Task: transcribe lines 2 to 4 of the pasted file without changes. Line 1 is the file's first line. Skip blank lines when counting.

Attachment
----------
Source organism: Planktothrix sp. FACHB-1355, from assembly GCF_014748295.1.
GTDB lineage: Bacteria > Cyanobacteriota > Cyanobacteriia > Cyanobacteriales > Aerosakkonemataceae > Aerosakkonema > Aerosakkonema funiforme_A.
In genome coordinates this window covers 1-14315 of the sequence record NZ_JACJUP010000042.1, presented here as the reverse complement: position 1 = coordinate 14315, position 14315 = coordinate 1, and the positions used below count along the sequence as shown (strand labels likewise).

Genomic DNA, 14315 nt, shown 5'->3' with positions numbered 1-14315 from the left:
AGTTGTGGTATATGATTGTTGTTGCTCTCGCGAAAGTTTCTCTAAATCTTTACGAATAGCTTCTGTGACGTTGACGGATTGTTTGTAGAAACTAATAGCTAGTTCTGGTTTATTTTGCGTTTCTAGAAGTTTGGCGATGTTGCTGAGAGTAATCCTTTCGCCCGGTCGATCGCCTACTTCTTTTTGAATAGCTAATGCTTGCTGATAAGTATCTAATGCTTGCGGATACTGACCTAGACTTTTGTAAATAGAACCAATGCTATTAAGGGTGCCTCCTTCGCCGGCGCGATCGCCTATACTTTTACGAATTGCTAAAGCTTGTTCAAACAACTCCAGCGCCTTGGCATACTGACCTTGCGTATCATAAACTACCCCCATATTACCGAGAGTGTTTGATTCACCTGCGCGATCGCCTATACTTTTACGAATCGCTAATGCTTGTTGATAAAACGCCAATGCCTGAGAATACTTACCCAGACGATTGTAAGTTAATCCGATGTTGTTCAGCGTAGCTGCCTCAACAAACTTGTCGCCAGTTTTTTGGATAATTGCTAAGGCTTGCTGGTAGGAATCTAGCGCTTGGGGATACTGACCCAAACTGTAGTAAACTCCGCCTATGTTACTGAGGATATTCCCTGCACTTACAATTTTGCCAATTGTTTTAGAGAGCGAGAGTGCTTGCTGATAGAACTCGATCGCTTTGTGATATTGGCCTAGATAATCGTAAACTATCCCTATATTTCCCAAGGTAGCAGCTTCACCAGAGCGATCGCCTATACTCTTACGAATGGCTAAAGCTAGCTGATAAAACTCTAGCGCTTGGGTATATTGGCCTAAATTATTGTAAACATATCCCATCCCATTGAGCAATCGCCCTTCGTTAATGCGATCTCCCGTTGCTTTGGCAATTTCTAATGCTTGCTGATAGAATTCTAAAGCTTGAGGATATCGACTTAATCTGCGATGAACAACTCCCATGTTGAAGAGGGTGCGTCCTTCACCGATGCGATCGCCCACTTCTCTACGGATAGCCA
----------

GTDB lineage: Bacteria > Cyanobacteriota > Cyanobacteriia > Cyanobacteriales > Aerosakkonemataceae > Aerosakkonema > Aerosakkonema funiforme_A.
In genome coordinates this window covers 1-14315 of the sequence record NZ_JACJUP010000042.1, presented here as the reverse complement: position 1 = coordinate 14315, position 14315 = coordinate 1, and the positions used below count along the sequence as shown (strand labels likewise).

Genomic DNA, 14315 nt, shown 5'->3' with positions numbered 1-14315 from the left: